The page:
Trump Attack on New York Times Proves There's No Such Thing as Bad Publicity

Bad news has been good news for newspapers. 

While New York Times Co. (NYT) is fending off Donald Trump's charge that it is losing thousands of subscribers because coverage of his campaign was "very poor and highly inaccurate," shares of the publicly traded stock have jumped nearly 11% since the Republican Party swept national elections on Nov. 8. 

Gannett (GCI) -- the country's largest newspaper owner, which recently abandoned a pursuit of Chicago Tribune and Los Angeles Times owner Tronc (TRNC) -- is feeling a similar bounce, having surged almost 18% in the days following the election. McClatchy (MNI) , owner of the Miami Herald and The Sacramento Bee, has gained nearly 13%.

The uptick in newspaper stocks might be best described as a "reflex bounce," Noble Financial media analyst Michael Kupinski said via email.

Heading into the election, New York Times shares had fallen 17% amid the year's unusual decline in political advertising, adding to overarching sentiment that legacy print publishers are ill-suited for the digital economy. Gannett stock had fallen 49% heading into the election, mirroring the struggles of TV station groups such as Sinclair Broadcasting (SBGI) , Tegna (TGNA) and Gray Television (GTN) , all beset by the the drop-off in political spending.

"Much like the broadcast stocks, the newspaper stocks were oversold," Kupinski said. "As widely reported, both the Trump and Clinton campaigns spent less money than the past presidential elections. Yet core advertising seems to be holding, a theme that is benefiting the newspapers stocks."

Indeed, New York Times posted a third-quarter profit that far exceeded expectations as digital advertising increased during the three-month period ended Sept. 30 after having fallen in the first half of the year compared with the first six months of 2015. More impressive, the company added nearly twice as many digital subscribers during the quarter as it had in the previous period.

All told, the 21% jump in digital advertising sales meant that the paper owner's overall revenue dropped a mere 1% in the third quarter. For newspaper owners, that's a sign for celebration, offering weight to CEO Mark Thompson's sales pitch that the company is successfully making the long and hard transition to being a digital-first news operation.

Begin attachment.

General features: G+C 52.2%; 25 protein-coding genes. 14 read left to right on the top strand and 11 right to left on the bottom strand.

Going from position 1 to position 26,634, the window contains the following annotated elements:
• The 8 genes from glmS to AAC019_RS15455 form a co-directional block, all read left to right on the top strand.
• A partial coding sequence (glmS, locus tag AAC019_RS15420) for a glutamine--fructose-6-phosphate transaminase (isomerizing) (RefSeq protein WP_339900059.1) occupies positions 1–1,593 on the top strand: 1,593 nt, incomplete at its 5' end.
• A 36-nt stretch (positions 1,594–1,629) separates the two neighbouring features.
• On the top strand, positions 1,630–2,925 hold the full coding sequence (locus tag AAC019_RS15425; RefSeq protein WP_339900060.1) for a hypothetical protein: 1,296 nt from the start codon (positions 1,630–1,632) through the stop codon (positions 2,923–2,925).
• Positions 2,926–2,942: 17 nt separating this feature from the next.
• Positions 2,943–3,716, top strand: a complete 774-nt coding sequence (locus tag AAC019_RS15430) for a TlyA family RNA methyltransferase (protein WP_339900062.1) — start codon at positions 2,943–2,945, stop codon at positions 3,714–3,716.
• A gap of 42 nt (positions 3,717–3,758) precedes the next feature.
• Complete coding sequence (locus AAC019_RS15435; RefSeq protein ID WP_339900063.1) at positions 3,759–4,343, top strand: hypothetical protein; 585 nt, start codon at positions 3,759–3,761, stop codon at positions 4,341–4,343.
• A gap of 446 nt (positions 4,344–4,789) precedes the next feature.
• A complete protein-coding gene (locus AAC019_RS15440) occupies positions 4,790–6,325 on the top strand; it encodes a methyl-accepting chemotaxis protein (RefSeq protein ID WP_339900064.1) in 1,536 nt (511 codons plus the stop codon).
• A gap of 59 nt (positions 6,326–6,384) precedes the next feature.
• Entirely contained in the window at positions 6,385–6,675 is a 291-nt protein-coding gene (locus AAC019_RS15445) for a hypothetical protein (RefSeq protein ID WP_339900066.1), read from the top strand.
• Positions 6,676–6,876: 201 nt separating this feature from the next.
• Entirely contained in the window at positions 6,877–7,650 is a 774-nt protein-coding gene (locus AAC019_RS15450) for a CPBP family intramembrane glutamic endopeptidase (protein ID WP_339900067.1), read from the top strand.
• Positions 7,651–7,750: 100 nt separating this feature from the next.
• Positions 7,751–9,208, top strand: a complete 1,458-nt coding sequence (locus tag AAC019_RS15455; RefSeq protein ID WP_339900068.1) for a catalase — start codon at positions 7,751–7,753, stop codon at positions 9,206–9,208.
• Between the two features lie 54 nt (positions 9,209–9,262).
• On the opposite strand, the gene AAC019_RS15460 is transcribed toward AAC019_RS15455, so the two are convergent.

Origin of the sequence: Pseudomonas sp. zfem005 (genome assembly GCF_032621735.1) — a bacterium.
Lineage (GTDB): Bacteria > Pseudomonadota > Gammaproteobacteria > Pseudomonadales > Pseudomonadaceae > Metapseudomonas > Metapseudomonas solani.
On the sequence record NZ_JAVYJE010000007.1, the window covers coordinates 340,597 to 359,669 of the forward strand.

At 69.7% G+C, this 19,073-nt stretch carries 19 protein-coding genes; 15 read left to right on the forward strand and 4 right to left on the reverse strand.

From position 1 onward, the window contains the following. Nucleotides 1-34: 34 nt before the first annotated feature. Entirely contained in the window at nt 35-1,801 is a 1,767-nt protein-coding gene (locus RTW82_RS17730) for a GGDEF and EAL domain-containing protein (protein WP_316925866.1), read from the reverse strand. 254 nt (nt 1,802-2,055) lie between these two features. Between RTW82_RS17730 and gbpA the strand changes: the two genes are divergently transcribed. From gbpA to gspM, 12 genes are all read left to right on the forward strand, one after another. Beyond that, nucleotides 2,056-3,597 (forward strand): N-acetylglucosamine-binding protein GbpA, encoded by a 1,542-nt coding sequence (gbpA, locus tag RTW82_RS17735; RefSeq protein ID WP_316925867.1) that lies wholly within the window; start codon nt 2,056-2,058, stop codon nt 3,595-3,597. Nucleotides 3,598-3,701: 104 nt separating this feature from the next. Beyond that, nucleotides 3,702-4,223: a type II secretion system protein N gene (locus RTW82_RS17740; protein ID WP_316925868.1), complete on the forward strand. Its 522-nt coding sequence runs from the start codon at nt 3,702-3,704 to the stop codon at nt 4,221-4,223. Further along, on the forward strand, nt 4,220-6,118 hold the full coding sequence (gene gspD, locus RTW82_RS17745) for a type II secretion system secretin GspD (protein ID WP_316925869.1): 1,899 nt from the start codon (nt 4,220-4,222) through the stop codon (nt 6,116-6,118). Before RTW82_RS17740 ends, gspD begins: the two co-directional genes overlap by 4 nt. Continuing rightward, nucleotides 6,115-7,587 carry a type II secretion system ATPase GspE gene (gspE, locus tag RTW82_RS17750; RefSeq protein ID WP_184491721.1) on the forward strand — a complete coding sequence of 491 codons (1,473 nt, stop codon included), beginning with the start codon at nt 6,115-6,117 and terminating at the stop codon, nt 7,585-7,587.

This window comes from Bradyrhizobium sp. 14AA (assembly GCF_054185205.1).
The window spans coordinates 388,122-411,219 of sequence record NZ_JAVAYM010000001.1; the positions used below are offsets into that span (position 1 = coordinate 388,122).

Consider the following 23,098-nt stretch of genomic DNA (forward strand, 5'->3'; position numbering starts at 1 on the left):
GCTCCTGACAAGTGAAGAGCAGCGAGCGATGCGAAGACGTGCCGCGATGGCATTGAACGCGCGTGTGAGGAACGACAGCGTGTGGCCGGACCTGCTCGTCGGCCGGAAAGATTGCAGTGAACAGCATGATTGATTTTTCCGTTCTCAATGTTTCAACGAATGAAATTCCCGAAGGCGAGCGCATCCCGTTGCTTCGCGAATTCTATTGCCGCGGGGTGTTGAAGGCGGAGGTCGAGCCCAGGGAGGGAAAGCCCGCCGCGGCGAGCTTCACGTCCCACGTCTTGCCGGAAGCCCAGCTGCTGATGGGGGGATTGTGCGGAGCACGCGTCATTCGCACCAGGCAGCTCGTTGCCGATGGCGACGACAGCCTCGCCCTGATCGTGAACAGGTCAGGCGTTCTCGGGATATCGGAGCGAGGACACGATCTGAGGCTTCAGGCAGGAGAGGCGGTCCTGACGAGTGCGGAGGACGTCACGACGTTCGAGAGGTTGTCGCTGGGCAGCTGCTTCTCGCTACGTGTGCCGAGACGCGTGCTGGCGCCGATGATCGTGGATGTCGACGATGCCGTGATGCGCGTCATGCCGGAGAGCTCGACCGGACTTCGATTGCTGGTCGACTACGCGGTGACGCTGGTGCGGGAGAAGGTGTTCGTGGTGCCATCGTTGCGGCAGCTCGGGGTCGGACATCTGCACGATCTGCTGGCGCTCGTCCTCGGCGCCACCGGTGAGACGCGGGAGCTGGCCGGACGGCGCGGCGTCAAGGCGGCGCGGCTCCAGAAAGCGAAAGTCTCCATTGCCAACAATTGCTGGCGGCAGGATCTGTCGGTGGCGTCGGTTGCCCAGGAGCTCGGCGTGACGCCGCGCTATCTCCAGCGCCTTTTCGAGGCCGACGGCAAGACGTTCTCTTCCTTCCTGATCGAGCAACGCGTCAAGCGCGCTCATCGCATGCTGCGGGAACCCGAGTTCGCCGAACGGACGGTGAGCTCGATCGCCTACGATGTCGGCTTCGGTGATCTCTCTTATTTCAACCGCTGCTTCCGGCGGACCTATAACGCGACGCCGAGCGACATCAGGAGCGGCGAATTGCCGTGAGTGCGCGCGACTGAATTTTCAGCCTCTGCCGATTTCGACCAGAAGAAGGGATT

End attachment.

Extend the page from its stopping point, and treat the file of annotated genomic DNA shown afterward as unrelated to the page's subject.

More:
In the past year, the number of New York Times digital-only subscribers paying $10 to $15 per month has grown to 1.6 million, pushing its total circulation to more than 2 million -- the largest in its history.

Yet the election's results called into question the media's own reporting on the election and whether Trump's popularity, especially in the historically Democratic manufacturing regions of the Midwest, had been underappreciated by a press corps critical of the candidate's incendiary comments about women, immigrants and his various opponents. 

Times Publisher Arthur Sulzberger Jr. sought to address the criticism by proclaiming in a letter to its readers on Sunday that the newspaper would "rededicate ourselves to the fundamental mission of Times journalism."  

While 21st Century Fox's (FOXA) Fox News used Sulzberger's letter to charge that the Times "blew it," the newspaper was quick to counter the president-elect's claim that it was "losing thousands of subscribers" as a result of campaign coverage that included forecasting a victory for Democratic nominee Hillary Clinton.

"In fact, it's quite the opposite," New York Time spokeswoman Eileen Murphy said Monday. "We've seen net growth in both print and digital subscriptions that is four times higher than from the previous quarter and from the same period a year ago."

The Times reiterated earlier this month that it plans to spend $50 million over the next three years to grow its digital audience worldwide. The focus, Thompson said, will be on attracting paid online subscribers outside the U.S. as the company seeks to double its internet revenue over the next four years.

Trump's broadside on the Times, and his hiring of Steve Bannon, editor of the right-wing Breitbart website as chief strategist, bolsters the view that publishers of all kinds may benefit from what promises to be a peppery political environment for some time.

Investors continued to mark the Trump election on Monday by pushing the Dow Jones Industrial Average to yet another intraday record on Monday, trading up to 18,934.05, although the index was down slightly by afternoon. Stocks picked up from last week in a broad-market "reflex bounce," evidence that despite the election of a former reality-TV star with no previous political experience, life goes on.

The four-day embrace of New York Times shares since the election has helped trim the company's 2016 decline to 7%. That the publisher remains in the red for the year is a reminder that while its online traffic is likely to continue to enjoy a post-election bounce, challenges remain, most notably in print advertising.

Newspaper advertising is forecast to fall to $5 billion by 2019 from a peak of $49 billion in 2005, according to ad agency Magna Global. 

"Advertising is holding up, but not going gangbusters," Kupinski said. "As such, I would expect that the strong performance may fizzle and that the stocks will settle into a more appropriate valuation range in the very near term."

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